Although almost all cases of melanoma are related to the effects of ultraviolet light on the skin, the exact cause is still unknown.
Sunlight is the main source of ultraviolet which can affect the skin. In most cases, melanoma is thought to be caused by sun exposure. But know that not all melanomas are related to ultraviolet light exposure, because this condition can still appear on areas of the skin that are rarely exposed to sunlight.
There are two main types of ultraviolet light that can penetrate the ozone layer in the Earth’s atmosphere, namely ultraviolet A (UVA) and ultraviolet B (UVB). If you are too long and repeatedly exposed to UVA and UVB, the skin will experience damage and make it more susceptible to skin cancer (including melanoma).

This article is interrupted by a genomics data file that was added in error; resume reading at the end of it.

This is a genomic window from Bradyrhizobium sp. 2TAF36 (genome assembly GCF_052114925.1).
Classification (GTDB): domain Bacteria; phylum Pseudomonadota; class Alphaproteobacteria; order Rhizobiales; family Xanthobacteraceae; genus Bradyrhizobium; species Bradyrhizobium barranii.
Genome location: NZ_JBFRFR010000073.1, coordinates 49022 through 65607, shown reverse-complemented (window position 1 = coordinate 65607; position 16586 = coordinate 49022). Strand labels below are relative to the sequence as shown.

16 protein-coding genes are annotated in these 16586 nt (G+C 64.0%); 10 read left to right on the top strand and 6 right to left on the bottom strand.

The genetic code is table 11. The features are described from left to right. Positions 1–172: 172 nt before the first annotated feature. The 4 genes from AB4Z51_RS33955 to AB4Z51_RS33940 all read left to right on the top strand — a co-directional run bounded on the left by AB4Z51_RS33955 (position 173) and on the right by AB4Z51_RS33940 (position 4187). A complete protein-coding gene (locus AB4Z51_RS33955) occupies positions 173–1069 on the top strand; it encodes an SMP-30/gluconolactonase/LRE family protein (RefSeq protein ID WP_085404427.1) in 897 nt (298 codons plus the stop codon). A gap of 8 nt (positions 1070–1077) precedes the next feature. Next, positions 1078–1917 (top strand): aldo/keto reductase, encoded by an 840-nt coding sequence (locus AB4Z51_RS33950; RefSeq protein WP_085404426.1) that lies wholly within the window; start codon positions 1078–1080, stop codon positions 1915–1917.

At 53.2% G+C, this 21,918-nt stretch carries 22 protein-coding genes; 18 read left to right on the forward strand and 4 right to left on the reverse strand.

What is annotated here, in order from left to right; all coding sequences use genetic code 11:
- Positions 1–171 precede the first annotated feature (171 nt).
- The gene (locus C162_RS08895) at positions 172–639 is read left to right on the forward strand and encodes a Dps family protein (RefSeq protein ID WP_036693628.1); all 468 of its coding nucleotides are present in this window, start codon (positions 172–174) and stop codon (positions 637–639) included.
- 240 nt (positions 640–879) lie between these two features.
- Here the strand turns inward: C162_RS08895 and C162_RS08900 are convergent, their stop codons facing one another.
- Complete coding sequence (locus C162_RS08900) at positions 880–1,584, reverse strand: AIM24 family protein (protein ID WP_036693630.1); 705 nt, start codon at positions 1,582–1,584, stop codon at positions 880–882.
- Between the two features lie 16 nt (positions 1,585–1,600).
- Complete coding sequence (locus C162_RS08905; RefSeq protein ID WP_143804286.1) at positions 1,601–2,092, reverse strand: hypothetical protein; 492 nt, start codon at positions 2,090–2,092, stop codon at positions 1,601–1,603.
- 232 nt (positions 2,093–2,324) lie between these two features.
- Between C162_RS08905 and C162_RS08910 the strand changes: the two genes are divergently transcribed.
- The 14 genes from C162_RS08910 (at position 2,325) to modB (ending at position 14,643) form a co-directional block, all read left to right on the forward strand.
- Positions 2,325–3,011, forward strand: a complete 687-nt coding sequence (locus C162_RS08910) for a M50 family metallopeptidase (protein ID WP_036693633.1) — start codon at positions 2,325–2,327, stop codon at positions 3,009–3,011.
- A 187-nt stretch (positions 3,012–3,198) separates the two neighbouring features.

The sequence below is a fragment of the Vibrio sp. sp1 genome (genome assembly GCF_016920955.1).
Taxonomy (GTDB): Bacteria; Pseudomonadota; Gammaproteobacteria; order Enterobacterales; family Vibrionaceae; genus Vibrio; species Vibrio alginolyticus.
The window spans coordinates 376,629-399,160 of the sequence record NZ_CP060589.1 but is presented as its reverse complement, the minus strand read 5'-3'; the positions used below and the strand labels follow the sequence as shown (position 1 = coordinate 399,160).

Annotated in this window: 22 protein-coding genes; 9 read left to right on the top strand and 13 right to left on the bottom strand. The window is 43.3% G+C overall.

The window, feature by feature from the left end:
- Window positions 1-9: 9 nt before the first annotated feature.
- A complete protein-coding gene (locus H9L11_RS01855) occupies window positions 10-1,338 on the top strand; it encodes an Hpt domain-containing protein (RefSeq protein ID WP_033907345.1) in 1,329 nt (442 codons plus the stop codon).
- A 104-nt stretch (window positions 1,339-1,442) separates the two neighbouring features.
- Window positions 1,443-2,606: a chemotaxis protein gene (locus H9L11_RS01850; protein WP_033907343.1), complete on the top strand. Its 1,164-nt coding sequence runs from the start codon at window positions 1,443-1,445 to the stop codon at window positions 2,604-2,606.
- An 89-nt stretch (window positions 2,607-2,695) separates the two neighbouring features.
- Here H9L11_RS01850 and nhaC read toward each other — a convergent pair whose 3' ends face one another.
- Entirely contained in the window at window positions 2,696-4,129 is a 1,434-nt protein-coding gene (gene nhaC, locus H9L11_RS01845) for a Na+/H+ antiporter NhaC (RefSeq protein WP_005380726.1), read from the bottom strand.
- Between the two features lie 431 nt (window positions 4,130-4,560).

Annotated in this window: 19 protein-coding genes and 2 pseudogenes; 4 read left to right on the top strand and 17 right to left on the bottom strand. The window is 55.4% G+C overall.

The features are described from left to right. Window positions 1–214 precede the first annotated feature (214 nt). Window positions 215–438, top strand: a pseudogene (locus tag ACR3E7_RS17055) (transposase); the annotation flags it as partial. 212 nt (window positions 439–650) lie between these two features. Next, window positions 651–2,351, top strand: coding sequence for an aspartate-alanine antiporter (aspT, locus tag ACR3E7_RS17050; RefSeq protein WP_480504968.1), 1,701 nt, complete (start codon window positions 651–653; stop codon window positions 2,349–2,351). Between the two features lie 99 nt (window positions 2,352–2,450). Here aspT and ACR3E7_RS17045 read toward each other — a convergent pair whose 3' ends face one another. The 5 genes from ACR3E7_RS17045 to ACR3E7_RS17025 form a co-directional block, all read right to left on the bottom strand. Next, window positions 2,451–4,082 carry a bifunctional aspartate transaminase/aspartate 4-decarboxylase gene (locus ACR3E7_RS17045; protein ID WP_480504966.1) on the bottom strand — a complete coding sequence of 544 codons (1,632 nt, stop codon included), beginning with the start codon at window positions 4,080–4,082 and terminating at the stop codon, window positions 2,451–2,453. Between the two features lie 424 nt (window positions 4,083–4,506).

All the factors below make your skin more sensitive to the adverse effects of sunlight. Factors that can increase the risk of developing melanoma are:
1. Have a lot of moles.
2. Has many spots on the skin.
3. There is an area of skin that has been burned or after undergoing treatment with radiotherapy.
4. Pale skin that is flammable and the skin is difficult to turn black.
5. Have blue eyes and reddish or blond hair.
6. Aging age.
7. Experiencing conditions that reduce the immune system, such as HIV.
8. Medications that reduce the immune system (immunosuppression), usually this type of drug is consumed after an organ transplant.
9. Have been diagnosed with skin cancer.
10. There are family members who have melanoma or other types of skin cancer.
11. Exposure to chemical compounds in the form of arsenic compounds or creosote pepticides.